Gary Chapman is a well-known marriage counselor, author and radio show host who serves at Calvary Baptist Church in Winston-Salem, N.C. He recently sat down with the Biblical Recorder for an interview about ministry, mental health and marriage. What follows is a lightly edited transcript.
Q: How long have you served at Calvary Baptist Church?
A: I just finished 50 years this past April. It is an honor to serve in one church for so long. I did 10 years of college ministry. And then I turned that over to somebody. I did 10 years of single adult ministry. That’s where I got immersed in the whole separation and divorce thing. My second book came out of that. I have always directed our adult education program here, even while focusing on these two groups. The counseling, you know, just started and became a significant part of my ministry.
Q: How do you stay 50 years at one church?
A: Well, I think because God ordained it, you know. I never came here with the intent of staying 50 years. I came here with the idea that I’d probably serve a couple of years as an associate pastor, and then I’d probably go somewhere and pastor. I worked with one pastor for 30 years, Dr. Mark Corts. He was here 39 years.
Q: It’s been a challenging 15 months for pastors. What advice are you giving pastors?
A: The pandemic is a significant reality for pastors. However, the idea of how you handle the pandemic has led to pastors dealing with numerous challenges and fractions within the church. There are just so many things and questions that pastors have had to wrestle with during this whole year. The most important thing is our relationship with God, because sometimes we can get so caught up in doing work for God that we don’t stay tuned in with Him. The most important thing that pastors can do is stay tuned in with God.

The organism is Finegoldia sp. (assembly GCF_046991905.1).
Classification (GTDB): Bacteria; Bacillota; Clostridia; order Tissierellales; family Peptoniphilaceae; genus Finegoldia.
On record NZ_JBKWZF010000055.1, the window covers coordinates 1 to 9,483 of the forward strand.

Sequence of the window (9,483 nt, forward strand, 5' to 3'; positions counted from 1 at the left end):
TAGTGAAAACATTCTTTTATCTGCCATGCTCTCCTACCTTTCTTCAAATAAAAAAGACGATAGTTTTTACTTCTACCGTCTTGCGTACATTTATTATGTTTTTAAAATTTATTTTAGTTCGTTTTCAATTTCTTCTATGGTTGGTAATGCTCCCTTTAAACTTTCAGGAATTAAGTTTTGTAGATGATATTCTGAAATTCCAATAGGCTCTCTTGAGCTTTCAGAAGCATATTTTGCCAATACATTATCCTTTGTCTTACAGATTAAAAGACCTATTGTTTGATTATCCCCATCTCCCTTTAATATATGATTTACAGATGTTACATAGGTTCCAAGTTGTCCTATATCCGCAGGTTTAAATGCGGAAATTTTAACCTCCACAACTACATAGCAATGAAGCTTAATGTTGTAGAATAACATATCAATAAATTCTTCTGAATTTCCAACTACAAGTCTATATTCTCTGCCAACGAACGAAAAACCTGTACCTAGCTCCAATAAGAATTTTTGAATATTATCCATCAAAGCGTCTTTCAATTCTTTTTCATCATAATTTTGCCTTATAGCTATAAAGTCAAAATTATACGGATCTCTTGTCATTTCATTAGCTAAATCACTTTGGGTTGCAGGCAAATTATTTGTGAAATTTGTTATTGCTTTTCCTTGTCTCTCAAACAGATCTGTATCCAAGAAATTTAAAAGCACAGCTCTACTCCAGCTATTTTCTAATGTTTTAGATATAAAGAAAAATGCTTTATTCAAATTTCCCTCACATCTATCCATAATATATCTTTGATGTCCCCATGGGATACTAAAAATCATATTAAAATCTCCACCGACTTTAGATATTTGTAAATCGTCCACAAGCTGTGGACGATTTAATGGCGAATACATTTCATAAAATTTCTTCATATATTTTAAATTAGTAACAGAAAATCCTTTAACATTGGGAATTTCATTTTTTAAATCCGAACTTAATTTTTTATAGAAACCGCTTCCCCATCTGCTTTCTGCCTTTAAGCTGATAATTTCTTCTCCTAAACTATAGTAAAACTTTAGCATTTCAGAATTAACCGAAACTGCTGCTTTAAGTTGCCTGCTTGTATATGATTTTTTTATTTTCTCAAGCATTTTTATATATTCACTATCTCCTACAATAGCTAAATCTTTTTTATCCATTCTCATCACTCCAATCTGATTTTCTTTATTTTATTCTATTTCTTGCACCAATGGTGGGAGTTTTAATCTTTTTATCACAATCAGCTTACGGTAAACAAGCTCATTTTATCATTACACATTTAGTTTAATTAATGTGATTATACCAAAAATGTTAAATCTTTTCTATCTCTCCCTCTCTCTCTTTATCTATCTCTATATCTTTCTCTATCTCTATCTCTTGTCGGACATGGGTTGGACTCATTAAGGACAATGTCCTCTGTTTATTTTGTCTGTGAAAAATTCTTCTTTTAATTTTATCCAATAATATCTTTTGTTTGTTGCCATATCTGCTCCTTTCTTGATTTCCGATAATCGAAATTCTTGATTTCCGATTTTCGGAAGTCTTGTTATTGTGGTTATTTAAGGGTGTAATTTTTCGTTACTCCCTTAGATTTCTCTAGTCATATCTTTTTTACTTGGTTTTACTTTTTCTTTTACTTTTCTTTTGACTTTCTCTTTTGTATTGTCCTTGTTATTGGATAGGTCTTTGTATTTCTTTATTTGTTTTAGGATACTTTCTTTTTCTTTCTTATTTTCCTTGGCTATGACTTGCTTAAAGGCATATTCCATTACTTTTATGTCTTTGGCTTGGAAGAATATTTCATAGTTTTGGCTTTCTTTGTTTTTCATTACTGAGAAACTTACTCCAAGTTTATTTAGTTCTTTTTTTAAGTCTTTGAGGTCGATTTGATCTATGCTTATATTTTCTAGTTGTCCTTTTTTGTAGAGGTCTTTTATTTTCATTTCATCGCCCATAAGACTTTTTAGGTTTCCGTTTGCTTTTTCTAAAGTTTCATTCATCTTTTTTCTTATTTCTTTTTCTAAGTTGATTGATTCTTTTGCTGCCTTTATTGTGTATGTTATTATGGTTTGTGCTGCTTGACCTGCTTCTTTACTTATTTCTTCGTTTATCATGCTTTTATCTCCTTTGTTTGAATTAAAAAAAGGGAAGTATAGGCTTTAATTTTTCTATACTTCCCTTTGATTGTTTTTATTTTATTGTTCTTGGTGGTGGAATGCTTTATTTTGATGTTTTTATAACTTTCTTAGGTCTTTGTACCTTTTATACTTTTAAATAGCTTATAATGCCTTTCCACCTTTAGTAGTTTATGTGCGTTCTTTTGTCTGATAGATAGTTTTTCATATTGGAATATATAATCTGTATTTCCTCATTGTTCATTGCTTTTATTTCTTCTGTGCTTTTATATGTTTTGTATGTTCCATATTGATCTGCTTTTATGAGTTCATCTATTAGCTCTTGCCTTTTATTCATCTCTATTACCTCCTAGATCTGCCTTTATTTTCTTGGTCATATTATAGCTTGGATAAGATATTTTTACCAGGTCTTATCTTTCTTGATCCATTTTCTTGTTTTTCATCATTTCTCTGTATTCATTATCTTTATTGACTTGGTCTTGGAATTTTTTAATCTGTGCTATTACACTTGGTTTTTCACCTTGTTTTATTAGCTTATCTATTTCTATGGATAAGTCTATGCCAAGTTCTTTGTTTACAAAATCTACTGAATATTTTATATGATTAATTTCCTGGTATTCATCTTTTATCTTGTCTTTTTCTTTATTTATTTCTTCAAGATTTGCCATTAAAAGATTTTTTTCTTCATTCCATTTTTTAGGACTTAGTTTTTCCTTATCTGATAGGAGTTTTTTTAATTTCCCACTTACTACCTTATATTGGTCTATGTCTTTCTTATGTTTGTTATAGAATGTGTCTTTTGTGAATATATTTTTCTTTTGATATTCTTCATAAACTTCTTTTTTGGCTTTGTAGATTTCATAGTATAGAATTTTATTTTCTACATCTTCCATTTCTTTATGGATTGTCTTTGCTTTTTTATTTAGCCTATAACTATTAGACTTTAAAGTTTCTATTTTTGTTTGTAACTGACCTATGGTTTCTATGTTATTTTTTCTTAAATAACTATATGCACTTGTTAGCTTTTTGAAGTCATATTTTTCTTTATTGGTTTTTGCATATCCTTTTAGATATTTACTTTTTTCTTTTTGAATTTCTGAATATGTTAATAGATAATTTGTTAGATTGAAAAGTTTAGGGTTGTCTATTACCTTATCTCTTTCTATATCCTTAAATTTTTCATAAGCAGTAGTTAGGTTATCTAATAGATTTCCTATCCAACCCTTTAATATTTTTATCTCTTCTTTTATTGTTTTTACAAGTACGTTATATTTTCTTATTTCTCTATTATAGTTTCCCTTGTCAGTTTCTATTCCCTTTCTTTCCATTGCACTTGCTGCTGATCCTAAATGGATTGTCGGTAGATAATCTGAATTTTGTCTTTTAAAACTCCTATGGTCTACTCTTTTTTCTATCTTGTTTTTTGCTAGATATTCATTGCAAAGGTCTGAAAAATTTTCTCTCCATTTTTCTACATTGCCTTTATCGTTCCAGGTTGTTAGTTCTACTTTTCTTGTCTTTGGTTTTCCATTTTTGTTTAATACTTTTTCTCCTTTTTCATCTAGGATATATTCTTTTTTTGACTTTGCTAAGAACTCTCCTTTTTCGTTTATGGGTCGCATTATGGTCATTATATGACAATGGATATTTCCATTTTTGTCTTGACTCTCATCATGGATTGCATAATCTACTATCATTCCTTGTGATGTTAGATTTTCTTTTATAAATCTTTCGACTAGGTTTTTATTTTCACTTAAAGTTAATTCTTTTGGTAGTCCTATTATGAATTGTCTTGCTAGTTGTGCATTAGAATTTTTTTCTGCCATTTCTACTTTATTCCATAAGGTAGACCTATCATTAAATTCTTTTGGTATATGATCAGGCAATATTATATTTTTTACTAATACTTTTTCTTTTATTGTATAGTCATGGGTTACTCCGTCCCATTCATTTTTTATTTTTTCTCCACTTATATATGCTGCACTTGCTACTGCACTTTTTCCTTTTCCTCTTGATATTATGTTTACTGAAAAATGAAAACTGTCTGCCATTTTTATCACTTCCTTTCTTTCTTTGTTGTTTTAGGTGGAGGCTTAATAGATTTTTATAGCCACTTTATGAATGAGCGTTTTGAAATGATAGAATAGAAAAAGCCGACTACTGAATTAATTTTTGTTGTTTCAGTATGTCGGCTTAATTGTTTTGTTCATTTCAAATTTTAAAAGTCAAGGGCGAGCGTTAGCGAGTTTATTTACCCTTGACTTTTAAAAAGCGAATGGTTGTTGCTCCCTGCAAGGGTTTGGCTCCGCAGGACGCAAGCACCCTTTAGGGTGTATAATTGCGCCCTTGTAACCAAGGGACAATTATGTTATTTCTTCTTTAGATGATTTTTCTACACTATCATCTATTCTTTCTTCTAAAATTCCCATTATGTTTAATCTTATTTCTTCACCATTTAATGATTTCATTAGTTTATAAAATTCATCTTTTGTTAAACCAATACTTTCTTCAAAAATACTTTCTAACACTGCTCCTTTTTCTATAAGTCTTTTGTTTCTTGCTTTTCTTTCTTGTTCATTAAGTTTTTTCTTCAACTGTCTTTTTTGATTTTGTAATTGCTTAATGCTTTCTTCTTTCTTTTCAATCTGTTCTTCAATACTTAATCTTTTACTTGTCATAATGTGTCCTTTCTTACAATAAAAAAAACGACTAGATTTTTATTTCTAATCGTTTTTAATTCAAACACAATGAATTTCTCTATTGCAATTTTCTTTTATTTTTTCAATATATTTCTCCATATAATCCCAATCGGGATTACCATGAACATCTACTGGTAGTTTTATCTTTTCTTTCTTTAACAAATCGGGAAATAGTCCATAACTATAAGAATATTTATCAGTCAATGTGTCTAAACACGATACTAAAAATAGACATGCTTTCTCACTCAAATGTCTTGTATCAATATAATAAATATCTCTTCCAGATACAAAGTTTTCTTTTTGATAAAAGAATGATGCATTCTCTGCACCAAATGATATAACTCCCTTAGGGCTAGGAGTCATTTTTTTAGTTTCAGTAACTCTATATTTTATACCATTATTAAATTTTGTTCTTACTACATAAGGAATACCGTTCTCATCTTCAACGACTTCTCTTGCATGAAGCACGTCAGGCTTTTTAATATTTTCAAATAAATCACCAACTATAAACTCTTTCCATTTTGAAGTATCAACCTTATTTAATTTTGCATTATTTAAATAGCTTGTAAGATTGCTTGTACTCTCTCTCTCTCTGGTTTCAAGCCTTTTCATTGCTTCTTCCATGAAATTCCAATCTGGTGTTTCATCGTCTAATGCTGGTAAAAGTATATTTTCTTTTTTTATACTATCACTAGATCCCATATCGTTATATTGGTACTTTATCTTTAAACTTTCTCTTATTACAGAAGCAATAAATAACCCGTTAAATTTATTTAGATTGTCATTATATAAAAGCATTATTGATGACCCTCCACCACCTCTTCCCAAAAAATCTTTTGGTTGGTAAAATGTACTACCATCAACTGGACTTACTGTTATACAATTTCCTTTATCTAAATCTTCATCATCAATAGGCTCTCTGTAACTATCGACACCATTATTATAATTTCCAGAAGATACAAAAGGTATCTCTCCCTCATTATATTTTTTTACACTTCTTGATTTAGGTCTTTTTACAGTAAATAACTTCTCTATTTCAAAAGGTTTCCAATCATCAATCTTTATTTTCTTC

I’ll never forget being in college at Moody Bible Institute. When I was a student, I talked to the postmaster on campus, and the conversation of Billy Graham came up. He said to me, “Do you know what I pray for Billy Graham? I pray that God will keep his heart.” That made such a profound impact on me. I’ve prayed regularly, ever since that time, that God keeps my heart because we know that everything flows out of the hearing. Everything. If God keeps our hearts, then we’re not going to stray too far.
So that’s what I pray, you know, and that’s what I would say to pastors. Just pray that God will keep your heart or don’t get pulled off into the right or the left or turn around and go backward. Keep my heart so that whatever I encompass, I will have your direction on where I’m to go. Along with that, pray for wisdom. God, give me wisdom.
Q: What would you say to pastors who are dealing with the pressure and obstacles of pastoring?
A: I would say to pastors amid the pressures that the source of the pressures acknowledge that we can’t do it without Him. Sometimes as pastors, we feel like, “I’ve got this down. I know how to prepare sermons. I know how to preach. I know how to do this.” We fail to acknowledge our desperate need for God and to pray for His wisdom, insight and direction. The scripture says, “If you lack wisdom, ask God.” So you ask God for wisdom on how to lead the church. God gives wisdom if we reach out for it.